[show abstract][hide abstract] ABSTRACT: The occurrence of hybrid incompatibilities forms an important stage during the evolution of reproductive isolation. In early stages of speciation, males and females often respond differently to hybridization. Haldane's rule states that the heterogametic sex suffers more from hybridization than the homogametic sex. Although haplodiploid reproduction (haploid males, diploid females) does not involve sex chromosomes, sex-specific incompatibilities are predicted to be prevalent in haplodiploid species. Here, we evaluate the effect of sex/ploidy level on hybrid incompatibilities and locate genomic regions that cause increased mortality rates in hybrid males of the haplodiploid wasps Nasonia vitripennis and Nasonia longicornis. Our data show that diploid F(1) hybrid females suffer less from hybridization than haploid F(2) hybrid males. The latter not only suffer from an increased mortality rate, but also from behavioural and spermatogenic sterility. Genetic mapping in recombinant F(2) male hybrids revealed that the observed hybrid mortality is most likely due to a disruption of cytonuclear interactions. As these sex-specific hybrid incompatibilities follow predictions based on Haldane's rule, our data accentuate the need to broaden the view of Haldane's rule to include species with haplodiploid sex determination, consistent with Haldane's original definition.
[show abstract][hide abstract] ABSTRACT: Environmental effects on sex allocation are common, yet the evolutionary significance of these effects remains poorly understood. Environmental effects might influence parents, such that their condition directly influences sex allocation by altering the relative benefits of producing sons versus daughters. Alternatively, the environment might influence the offspring themselves, such that the conditions they find themselves in influence their contribution to parental fitness. In both cases, parents might be selected to bias their sex ratio according to the prevailing environmental conditions. Here, we consider sex allocation in the citrus mealybug Planococcus citri, a species with an unusual genetic system in which paternal genes are lost from the germline in males. We test environmental factors that may influence either female condition directly (rearing temperature and food restriction) or that may be used as cues of the future environment (age at mating). Using cytological techniques to obtain primary sex ratios, we show that high temperature, older age at mating and starvation all affect sex allocation, resulting in female-biased sex ratios. However, the effect of temperature is rather weak, and food restriction appears to be strongly associated with reduced longevity and a truncation of the usual schedule of male and offspring production across a female's reproductive lifetime. Instead, facultative sex allocation seems most convincingly affected by age at mating, supporting previous work that suggests that social interactions experienced by adult P. citri females are used when allocating sex. Our results highlight that, even within one species, different aspects of the environment may have conflicting effects on sex allocation.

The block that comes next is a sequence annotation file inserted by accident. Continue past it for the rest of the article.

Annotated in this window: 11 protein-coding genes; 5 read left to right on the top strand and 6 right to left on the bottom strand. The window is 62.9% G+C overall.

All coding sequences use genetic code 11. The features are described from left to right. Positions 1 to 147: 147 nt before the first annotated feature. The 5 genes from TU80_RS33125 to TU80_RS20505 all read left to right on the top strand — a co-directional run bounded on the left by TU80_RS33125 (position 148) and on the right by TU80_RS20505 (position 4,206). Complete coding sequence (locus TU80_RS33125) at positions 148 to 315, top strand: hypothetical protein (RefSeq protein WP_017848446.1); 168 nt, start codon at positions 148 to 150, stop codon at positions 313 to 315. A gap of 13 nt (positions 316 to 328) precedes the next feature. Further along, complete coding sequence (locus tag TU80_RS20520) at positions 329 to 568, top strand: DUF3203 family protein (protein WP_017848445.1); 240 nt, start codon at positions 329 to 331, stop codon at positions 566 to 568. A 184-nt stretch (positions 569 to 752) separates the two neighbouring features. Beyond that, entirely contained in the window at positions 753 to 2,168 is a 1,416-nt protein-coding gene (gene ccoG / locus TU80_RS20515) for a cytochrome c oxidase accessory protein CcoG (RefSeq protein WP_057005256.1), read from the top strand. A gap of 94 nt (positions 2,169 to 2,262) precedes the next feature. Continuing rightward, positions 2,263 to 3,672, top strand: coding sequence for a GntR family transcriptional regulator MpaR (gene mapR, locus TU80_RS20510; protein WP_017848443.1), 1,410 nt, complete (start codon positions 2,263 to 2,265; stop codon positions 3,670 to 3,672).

Behavioral Ecology and Sociobiology 05/2011; 65(5):909-919. · 2.75 Impact Factor
[show abstract][hide abstract] ABSTRACT: Arising from M. A. Nowak, C. E. Tarnita & E. O. Wilson 466, 1057-1062 (2010); Nowak et al. reply. Nowak et al. argue that inclusive fitness theory has been of little value in explaining the natural world, and that it has led to negligible progress in explaining the evolution of eusociality. However, we believe that their arguments are based upon a misunderstanding of evolutionary theory and a misrepresentation of the empirical literature. We will focus our comments on three general issues.
[show abstract][hide abstract] ABSTRACT: A new study in Caenorhabditis elegans shows that homologous autosomes segregate non-randomly with the sex chromosome in the heterogametic sex. Segregation occurs according to size, small autosomes segregating with, and large autosomes segregating away from the X-chromosome. Such sex-biased transmission of autosomes could facilitate the spread of sexually antagonistic alleles whose effects favor the fitness of one sex at the expense of the other. This may provide a first step toward the evolution of new sex determination systems.
[show abstract][hide abstract] ABSTRACT: The parasitoid wasp Nasonia vitripennis reproduces by haplodiploidy; males are haploid and females are diploid. Sex determination in Nasonia is not governed by complementary alleles at one or more sex loci. As in most other insects, the sex-determining pathway consists of the basal switch doublesex that is sex-specifically regulated by transformer. Analysis of a polyploid and a mutant gynandromorphic strain, suggested a parent-specific effect (imprinting) on sex determination in Nasonia. Zygotic activity of transformer is autoregulated and depends on a combination of maternal provision of tra mRNA and a paternal genome set. This constitutes a novel way of transformer control in insect sex determination implying maternal imprinting. The nature of the maternal imprint is not yet known and it remains to be determined how broadly the Nasonia sex-determining mechanism applies to other haplodiploids.
Journal of Genetics 09/2010; 89(3):333-9. · 0.88 Impact Factor